Irrigation Minister Mohamed Abdel-Ati said on Tuesday that Egypt was not against development projects in Ethiopia or any Nile basin countries, but those projects should be implemented within the framework of international law and take into consideration the concerns of downtown stream countries.
This came in a video conference held earlier Tuesday between Minister Abdel-Ati and UN Environment Programme Director Inger Anderson where they discussed the latest developments of the Grand Ethiopian Renaissance Dam (GERD) and its dispute according to the irrigation ministry.
In the meeting, Abdel-Ati stated Egypt has already assisted Nile basin countries in building dams according to a cooperative framework and that Egypt was seeking to achieve cooperation with Ethiopia though a legally binding agreement for the filing and operation policies of the GERD that would meet the best interests for all parties.
The minister recounted how Egypt was flexible in the GERD talks that continued for ten years, whereas this flexibility was met by inflexibility from Ethiopia, as it seemed the upstream country did not have the political will to reach an agreement.
Abdel-Ati accused Ethiopia in his meeting with Andersen of seeking to evade any obligation it has towards the downstream countries.
The online meeting with the UN environment programme director came less than 24 hours after Ethiopia’s declaration that it already started the second filing of the GERD in a letter to both Egypt and Sudan without reaching a legally binding agreement. Egypt has already expressed its categorical rejection to the Ethiopia’s unilateral action.
The Egyptian irrigation minister hinted in his talk on Tuesday to the dire consequences of Ethiopia’s decision on both Egypt and Sudan, especially if the filing or the dam’s operations come in a time of drought.
He also spoke about the dire consequences Sudan had to endure following the first filing of the GERD by Ethiopia in July 2020 as it suffered an extreme drought followed by a huge flood, as Ethiopia went on with the filing without coordination with the downstream countries.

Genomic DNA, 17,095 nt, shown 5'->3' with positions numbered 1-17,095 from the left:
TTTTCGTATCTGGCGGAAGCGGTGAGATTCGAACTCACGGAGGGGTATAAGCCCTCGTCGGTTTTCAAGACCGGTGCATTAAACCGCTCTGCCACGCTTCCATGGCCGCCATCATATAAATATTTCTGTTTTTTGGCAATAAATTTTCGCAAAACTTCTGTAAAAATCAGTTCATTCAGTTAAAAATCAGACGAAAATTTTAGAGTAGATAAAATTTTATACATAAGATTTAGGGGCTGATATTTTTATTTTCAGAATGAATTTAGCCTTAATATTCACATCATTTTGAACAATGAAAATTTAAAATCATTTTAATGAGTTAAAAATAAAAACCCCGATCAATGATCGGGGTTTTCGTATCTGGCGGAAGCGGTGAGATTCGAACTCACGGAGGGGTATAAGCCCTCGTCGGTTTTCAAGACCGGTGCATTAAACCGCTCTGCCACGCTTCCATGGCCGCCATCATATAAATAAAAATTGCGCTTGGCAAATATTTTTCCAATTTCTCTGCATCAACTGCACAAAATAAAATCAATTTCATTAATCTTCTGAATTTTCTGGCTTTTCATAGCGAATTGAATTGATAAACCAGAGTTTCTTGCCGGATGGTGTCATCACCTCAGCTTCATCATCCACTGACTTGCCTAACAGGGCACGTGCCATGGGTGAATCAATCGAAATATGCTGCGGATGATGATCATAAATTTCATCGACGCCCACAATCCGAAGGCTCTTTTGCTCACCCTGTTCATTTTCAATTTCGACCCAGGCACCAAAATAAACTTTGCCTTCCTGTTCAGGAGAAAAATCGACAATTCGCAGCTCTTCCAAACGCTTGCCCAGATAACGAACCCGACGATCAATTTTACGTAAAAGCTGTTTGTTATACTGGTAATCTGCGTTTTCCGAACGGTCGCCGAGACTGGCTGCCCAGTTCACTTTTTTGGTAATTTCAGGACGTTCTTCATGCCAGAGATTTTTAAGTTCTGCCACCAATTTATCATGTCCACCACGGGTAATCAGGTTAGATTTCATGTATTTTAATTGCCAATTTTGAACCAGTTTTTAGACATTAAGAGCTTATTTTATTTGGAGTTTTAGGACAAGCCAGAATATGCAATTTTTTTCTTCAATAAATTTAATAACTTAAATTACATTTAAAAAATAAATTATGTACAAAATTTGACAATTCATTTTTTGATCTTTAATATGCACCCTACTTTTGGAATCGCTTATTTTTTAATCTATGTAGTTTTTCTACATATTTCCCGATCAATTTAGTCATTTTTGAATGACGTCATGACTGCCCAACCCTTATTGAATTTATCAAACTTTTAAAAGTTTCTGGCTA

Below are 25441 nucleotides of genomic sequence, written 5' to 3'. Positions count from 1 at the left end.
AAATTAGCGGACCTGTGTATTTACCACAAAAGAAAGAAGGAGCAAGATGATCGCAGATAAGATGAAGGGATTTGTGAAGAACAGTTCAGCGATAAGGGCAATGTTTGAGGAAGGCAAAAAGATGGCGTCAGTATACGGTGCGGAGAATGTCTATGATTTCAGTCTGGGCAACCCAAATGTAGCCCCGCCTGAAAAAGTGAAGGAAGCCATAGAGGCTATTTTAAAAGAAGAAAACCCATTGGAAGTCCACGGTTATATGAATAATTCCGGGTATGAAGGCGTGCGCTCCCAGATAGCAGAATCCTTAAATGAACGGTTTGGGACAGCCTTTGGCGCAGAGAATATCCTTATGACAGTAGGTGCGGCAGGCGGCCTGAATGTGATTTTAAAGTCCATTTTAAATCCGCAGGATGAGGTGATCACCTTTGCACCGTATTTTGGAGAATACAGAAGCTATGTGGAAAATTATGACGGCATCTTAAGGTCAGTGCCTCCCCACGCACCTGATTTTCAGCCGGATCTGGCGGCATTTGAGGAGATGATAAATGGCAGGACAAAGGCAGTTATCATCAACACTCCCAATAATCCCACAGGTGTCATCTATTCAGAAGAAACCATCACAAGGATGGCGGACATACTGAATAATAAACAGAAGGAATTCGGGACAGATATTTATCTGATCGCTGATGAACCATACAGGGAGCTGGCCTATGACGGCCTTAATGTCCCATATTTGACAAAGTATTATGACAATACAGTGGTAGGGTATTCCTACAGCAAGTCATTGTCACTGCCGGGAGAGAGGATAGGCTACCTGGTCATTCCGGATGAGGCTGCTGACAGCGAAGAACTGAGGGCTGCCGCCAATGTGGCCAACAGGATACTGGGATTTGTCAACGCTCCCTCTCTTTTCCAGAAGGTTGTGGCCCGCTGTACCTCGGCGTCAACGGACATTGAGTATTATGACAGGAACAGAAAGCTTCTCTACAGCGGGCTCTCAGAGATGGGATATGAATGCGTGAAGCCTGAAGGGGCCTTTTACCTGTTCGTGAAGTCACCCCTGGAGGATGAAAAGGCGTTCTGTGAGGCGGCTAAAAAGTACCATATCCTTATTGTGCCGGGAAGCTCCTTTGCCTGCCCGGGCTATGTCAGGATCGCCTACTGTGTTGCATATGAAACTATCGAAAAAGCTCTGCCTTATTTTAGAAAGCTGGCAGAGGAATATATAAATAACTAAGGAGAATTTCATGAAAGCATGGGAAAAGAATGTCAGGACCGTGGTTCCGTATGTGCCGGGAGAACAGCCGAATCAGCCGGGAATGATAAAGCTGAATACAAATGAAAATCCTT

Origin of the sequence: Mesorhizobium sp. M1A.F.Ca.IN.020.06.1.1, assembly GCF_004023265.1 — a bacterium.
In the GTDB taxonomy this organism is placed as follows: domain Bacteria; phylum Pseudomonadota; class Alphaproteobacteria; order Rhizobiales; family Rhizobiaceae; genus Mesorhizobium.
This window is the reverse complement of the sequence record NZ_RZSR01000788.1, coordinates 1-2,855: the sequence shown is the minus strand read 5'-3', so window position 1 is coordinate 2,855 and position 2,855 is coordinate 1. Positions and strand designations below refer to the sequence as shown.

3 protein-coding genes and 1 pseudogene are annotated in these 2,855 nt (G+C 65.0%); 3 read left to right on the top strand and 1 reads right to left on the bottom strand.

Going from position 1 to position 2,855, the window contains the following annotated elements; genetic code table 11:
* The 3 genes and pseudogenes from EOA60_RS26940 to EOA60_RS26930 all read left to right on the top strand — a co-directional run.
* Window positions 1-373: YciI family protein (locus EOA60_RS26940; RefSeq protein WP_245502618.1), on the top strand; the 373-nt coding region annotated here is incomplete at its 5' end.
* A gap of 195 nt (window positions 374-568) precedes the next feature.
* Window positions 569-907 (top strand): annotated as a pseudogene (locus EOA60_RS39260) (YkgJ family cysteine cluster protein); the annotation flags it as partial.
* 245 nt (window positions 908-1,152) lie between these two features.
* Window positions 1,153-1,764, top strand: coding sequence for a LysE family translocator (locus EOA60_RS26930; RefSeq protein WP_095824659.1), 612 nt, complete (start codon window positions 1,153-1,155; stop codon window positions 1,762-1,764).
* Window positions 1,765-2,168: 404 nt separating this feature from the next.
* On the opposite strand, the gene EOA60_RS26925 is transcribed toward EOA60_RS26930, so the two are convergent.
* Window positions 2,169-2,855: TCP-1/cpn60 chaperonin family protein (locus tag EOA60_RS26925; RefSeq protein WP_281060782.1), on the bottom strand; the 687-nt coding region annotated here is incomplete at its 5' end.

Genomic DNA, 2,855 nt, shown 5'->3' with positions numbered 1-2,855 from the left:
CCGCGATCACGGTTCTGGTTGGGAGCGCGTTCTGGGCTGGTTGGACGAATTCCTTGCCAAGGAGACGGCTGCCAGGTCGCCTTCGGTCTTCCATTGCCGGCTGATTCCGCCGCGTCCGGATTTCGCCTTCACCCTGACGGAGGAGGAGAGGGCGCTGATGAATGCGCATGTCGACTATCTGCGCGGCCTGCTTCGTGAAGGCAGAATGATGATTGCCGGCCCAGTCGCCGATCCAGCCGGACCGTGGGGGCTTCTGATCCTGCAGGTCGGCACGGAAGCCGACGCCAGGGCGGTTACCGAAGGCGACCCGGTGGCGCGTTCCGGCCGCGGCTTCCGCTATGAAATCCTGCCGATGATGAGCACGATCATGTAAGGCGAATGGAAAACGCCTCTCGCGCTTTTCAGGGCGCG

He also referred to how Ethiopia unleashed large quantities of silt-laden water during last November without informing the downstream countries, which caused an increase in turbidity in drinking water stations in Sudan.
According to the ministry, Abdel-Ati spoke about Egypt’s limited water sources and how they have been affected by climate change and the unilateral actions of Ethiopia.
Abdel-Ati stated that Egypt is already suffering from a scarcity it water, unlike Ethiopia, which has plenty of water sources, including rainwater, rivers, and lakes.
On her part, Executive Director of the UN Environment Programme Inger Andersen stated in the meeting that the UN secretary-general asserted that the UN was ready to participate in supporting the GERD talks if the three countries agreed to reconvene.
Sudan has suggested the formation of an international quartet made of the African Union, UN, European Union, and the United States in order to push forward the talks between the three countries that reached a deadlock since last April.
Egypt supported the suggestion while Ethiopia rejected it.
Currently, Egypt and Sudan’s foreign ministers are in New York meeting with UN officials and members of the UNSC to explain the dispute before the meeting of the security council on Thursday that will discuss developments regarding the GERD as per the two countries’ requests.
Members of Egypt’s negotiations team in the GERD talks, as well as representatives of Egypt’s embassy in Kenya participated in the online meeting.